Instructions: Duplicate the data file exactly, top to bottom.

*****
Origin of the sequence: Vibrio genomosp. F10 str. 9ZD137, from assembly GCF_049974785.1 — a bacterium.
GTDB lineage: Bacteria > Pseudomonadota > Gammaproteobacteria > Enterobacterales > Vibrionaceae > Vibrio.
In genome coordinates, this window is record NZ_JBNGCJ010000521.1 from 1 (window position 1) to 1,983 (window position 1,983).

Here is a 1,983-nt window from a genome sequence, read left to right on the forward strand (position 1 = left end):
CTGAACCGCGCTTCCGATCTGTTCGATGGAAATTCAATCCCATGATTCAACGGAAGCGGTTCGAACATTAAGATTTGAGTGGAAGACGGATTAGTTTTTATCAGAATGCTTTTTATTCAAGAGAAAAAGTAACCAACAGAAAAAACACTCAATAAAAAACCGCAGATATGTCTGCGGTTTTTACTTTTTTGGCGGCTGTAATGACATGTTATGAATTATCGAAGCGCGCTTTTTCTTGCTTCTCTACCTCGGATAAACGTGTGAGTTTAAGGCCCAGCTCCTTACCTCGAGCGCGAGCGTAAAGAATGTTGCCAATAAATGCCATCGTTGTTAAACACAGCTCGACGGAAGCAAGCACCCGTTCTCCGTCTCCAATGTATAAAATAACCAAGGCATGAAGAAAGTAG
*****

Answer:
Origin of the sequence: Vibrio genomosp. F10 str. 9ZD137, from assembly GCF_049974785.1 — a bacterium.
GTDB lineage: Bacteria > Pseudomonadota > Gammaproteobacteria > Enterobacterales > Vibrionaceae > Vibrio.
In genome coordinates, this window is record NZ_JBNGCJ010000521.1 from 1 (window position 1) to 1,983 (window position 1,983).

Here is a 1,983-nt window from a genome sequence, read left to right on the forward strand (position 1 = left end):
CTGAACCGCGCTTCCGATCTGTTCGATGGAAATTCAATCCCATGATTCAACGGAAGCGGTTCGAACATTAAGATTTGAGTGGAAGACGGATTAGTTTTTATCAGAATGCTTTTTATTCAAGAGAAAAAGTAACCAACAGAAAAAACACTCAATAAAAAACCGCAGATATGTCTGCGGTTTTTACTTTTTTGGCGGCTGTAATGACATGTTATGAATTATCGAAGCGCGCTTTTTCTTGCTTCTCTACCTCGGATAAACGTGTGAGTTTAAGGCCCAGCTCCTTACCTCGAGCGCGAGCGTAAAGAATGTTGCCAATAAATGCCATCGTTGTTAAACACAGCTCGACGGAAGCAAGCACCCGTTCTCCGTCTCCAATGTATAAAATAACCAAGGCATGAAGAAAGTAG